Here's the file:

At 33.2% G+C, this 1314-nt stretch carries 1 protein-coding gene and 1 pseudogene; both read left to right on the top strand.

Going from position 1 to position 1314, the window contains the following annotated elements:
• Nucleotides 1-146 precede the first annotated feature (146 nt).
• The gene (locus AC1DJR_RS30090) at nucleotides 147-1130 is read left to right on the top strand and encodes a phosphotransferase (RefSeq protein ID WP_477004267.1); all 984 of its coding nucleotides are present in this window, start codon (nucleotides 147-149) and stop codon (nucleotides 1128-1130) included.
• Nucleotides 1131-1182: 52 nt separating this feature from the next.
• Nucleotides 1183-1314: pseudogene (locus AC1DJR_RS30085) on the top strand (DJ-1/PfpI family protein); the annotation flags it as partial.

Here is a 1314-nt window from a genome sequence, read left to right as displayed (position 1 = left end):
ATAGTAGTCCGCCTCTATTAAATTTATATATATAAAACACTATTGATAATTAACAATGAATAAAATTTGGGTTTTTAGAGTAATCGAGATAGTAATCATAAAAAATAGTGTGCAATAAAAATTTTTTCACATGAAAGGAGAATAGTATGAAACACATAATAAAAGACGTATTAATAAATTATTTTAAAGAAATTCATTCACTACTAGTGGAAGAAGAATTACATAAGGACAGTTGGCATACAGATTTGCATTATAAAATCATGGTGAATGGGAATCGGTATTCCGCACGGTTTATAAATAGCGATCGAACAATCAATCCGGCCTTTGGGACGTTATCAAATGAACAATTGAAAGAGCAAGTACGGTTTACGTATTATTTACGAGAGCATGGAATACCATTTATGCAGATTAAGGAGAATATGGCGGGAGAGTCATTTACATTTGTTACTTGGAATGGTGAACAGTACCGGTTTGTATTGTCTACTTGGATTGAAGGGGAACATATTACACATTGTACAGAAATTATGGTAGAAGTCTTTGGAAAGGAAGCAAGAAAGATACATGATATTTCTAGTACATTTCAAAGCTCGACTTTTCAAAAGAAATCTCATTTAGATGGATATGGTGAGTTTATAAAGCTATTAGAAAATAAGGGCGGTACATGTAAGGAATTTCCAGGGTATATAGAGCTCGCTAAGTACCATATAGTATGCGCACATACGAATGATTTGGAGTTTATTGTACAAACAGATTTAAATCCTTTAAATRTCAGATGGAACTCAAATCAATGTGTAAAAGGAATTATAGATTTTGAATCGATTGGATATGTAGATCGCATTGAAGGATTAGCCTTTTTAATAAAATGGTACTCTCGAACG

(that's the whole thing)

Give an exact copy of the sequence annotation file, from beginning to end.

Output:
At 33.2% G+C, this 1314-nt stretch carries 1 protein-coding gene and 1 pseudogene; both read left to right on the top strand.

Going from position 1 to position 1314, the window contains the following annotated elements:
• Nucleotides 1-146 precede the first annotated feature (146 nt).
• The gene (locus AC1DJR_RS30090) at nucleotides 147-1130 is read left to right on the top strand and encodes a phosphotransferase (RefSeq protein ID WP_477004267.1); all 984 of its coding nucleotides are present in this window, start codon (nucleotides 147-149) and stop codon (nucleotides 1128-1130) included.
• Nucleotides 1131-1182: 52 nt separating this feature from the next.
• Nucleotides 1183-1314: pseudogene (locus AC1DJR_RS30085) on the top strand (DJ-1/PfpI family protein); the annotation flags it as partial.

Here is a 1314-nt window from a genome sequence, read left to right as displayed (position 1 = left end):
ATAGTAGTCCGCCTCTATTAAATTTATATATATAAAACACTATTGATAATTAACAATGAATAAAATTTGGGTTTTTAGAGTAATCGAGATAGTAATCATAAAAAATAGTGTGCAATAAAAATTTTTTCACATGAAAGGAGAATAGTATGAAACACATAATAAAAGACGTATTAATAAATTATTTTAAAGAAATTCATTCACTACTAGTGGAAGAAGAATTACATAAGGACAGTTGGCATACAGATTTGCATTATAAAATCATGGTGAATGGGAATCGGTATTCCGCACGGTTTATAAATAGCGATCGAACAATCAATCCGGCCTTTGGGACGTTATCAAATGAACAATTGAAAGAGCAAGTACGGTTTACGTATTATTTACGAGAGCATGGAATACCATTTATGCAGATTAAGGAGAATATGGCGGGAGAGTCATTTACATTTGTTACTTGGAATGGTGAACAGTACCGGTTTGTATTGTCTACTTGGATTGAAGGGGAACATATTACACATTGTACAGAAATTATGGTAGAAGTCTTTGGAAAGGAAGCAAGAAAGATACATGATATTTCTAGTACATTTCAAAGCTCGACTTTTCAAAAGAAATCTCATTTAGATGGATATGGTGAGTTTATAAAGCTATTAGAAAATAAGGGCGGTACATGTAAGGAATTTCCAGGGTATATAGAGCTCGCTAAGTACCATATAGTATGCGCACATACGAATGATTTGGAGTTTATTGTACAAACAGATTTAAATCCTTTAAATRTCAGATGGAACTCAAATCAATGTGTAAAAGGAATTATAGATTTTGAATCGATTGGATATGTAGATCGCATTGAAGGATTAGCCTTTTTAATAAAATGGTACTCTCGAACG